Don’t call it a comeback, Sarah Inglis pleads. It is just a timely advance.

“There are people who have been going ‘where did you go’?” she laughs. “But I’ve been running the whole time.”

Nine years have passed since the Scot donned a British vest. Now 27, the European cross-country championships she attended seem a long time ago. Yet tonight in London, she returns to the international fray at the European 10,000 metres Cup with a determination to make this more than a fleeting re-acquaintance.

Formerly a PE student in Edinburgh, Inglis was lured to the great plains of western Canada when then-Scottish Athletics supremo Laurier Primeau decanted back to his homeland. Come sample the clean air and the opportunities, he said by way of temptation. Off she went, first to study, then to teach, and now embedded in a training group that affords her all the camaraderie and commitment she desires.

“Plus I’ve a boyfriend there,” she says. “He’d never speak to me again if I didn’t say that was a big reason I’m there now. I love Vancouver, the lifestyle and the environment. It gets a bit cold in winter but I’d forgotten what it’s like here in summer until I came back. I was out running in the sun this week but it was freezing and windy. That’s something I haven’t missed.”

In an accent that remains thickly Falkirk, she adds: “I’m Scottish loyal.”

To GB&NI too. Which is why she has persisted and hopes the selectors will eventually summon her once again.

She will find no better setting in athletics this evening than the unique surroundings of the compact Highgate stadium on Parliament Hill. It is athletics in the raw, for the masses, a spectacular stage for her international re-acquaintance with the annual Night of the 10,000 PB’s inviting the crowds to line the track and roar loudly, in tandem with a raft of populist innovations including a light beam that promises to guide the runners on the desired pace.

It is an event that has been copied, but never quite matched.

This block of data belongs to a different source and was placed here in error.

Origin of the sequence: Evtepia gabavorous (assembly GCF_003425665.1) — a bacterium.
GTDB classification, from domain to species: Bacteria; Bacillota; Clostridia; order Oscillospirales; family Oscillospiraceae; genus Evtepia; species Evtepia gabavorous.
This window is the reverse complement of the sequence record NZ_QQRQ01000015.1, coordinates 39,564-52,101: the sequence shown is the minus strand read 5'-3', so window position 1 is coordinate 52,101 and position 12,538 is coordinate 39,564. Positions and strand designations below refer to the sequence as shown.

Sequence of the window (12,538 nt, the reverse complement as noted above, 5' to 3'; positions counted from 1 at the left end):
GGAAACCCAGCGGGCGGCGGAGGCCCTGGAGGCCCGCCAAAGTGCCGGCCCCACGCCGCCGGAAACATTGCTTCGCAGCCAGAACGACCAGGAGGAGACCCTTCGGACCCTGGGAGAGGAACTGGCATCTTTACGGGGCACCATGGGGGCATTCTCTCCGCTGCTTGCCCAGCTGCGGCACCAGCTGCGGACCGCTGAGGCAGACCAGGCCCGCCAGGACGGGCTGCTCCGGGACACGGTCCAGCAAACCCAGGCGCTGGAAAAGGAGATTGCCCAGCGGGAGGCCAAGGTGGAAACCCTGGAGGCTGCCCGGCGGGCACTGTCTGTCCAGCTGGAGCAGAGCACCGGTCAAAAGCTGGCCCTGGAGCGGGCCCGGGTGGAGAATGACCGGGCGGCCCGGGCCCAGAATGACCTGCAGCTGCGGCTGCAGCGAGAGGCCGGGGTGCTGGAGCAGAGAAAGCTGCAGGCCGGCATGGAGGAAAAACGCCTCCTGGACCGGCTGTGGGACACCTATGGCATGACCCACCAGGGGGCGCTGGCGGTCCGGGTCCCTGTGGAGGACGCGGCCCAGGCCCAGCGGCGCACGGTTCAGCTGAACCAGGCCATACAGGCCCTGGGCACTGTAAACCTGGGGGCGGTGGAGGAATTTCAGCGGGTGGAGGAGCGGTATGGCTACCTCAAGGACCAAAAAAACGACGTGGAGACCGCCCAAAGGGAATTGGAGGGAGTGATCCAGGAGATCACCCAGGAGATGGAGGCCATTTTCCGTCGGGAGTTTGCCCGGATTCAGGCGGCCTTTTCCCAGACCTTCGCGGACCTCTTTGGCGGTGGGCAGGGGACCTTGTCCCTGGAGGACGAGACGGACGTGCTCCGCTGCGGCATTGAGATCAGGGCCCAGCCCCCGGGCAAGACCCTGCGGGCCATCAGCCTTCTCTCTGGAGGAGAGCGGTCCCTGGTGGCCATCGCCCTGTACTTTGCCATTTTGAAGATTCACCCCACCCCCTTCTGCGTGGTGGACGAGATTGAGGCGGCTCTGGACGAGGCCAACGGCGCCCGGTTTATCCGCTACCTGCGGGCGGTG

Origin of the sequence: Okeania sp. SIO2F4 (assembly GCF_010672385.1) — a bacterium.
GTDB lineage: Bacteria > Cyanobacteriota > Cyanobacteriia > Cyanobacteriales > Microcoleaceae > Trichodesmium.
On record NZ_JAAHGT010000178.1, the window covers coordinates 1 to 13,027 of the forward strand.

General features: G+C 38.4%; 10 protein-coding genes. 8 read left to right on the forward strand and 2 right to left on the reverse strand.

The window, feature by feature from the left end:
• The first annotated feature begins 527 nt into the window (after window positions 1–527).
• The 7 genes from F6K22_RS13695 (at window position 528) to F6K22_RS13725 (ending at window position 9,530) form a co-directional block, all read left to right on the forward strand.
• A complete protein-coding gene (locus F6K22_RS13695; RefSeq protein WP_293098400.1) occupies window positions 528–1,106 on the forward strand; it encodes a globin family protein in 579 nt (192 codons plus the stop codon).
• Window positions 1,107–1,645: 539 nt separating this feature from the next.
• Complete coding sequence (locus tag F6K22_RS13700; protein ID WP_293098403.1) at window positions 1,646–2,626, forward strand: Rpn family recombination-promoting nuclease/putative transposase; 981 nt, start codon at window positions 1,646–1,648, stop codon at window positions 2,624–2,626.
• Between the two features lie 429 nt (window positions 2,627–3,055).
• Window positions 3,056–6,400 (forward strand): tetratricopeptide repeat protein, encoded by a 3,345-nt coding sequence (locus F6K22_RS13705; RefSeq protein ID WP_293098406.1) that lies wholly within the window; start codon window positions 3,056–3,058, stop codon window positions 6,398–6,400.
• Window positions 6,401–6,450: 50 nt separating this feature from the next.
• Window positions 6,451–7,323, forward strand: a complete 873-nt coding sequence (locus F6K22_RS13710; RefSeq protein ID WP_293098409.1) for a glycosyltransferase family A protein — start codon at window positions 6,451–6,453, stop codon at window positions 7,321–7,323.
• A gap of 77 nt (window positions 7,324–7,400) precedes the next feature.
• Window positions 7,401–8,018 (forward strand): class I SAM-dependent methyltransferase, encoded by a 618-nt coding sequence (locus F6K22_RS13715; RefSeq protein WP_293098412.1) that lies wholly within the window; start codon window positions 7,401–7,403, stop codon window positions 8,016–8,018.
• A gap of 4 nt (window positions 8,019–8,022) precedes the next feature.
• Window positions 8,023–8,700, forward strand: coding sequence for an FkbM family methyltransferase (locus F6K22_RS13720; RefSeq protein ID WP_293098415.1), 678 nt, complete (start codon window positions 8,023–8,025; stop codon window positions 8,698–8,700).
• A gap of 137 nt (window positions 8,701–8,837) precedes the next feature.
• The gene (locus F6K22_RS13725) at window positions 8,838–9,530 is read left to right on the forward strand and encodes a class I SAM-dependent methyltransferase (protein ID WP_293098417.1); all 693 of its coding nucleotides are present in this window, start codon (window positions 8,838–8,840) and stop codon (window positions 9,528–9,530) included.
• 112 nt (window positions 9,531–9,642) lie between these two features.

“The Canadians had watched Highgate and they were trying to replicate it,” Inglis says. “So they had bongo drums and fireworks, all the extras. It was good but Highgate has 8,000 people watching. You get to run through the bar, beside everyone watching. It’s great as a race so I’m hoping that will spur me on.”

She will have to see off Europe’s leading lights and also the best of British – including Caledonian compatriots Eilish McColgan, Steph Twell and Mhairi Maclennan. The 25 laps will also double as the UK trials for autumn’s world championships in Doha with three spots up for grabs. A qualifying mark of 31 minutes 50 seconds is required. That is quicker than Inglis’ best, set when she came second at last month’s Canadian Championships in 32:11, knocking 25 seconds off her prior benchmark. It was a tactical race that left her with more in reserve.

“We were on pace for the standard at half way until it became a race. So there is definitely more there. I’m just going in this weekend with nothing to lose and I’ll definitely aim for the standard.

“Any other year, my 32:11 would have been an Olympic or world qualifier. It’s frustrating they’ve reduced the times. But we’re all spurring each other on. The girls I train with are pushing too so I’d like to push further and see what I can do.”

With twin targets for many, it could bring the kind of bun fight that gets Highgate bouncing at full volume; it is just what athletics wants: excitement and high stakes. It’s certainly worth coming back for.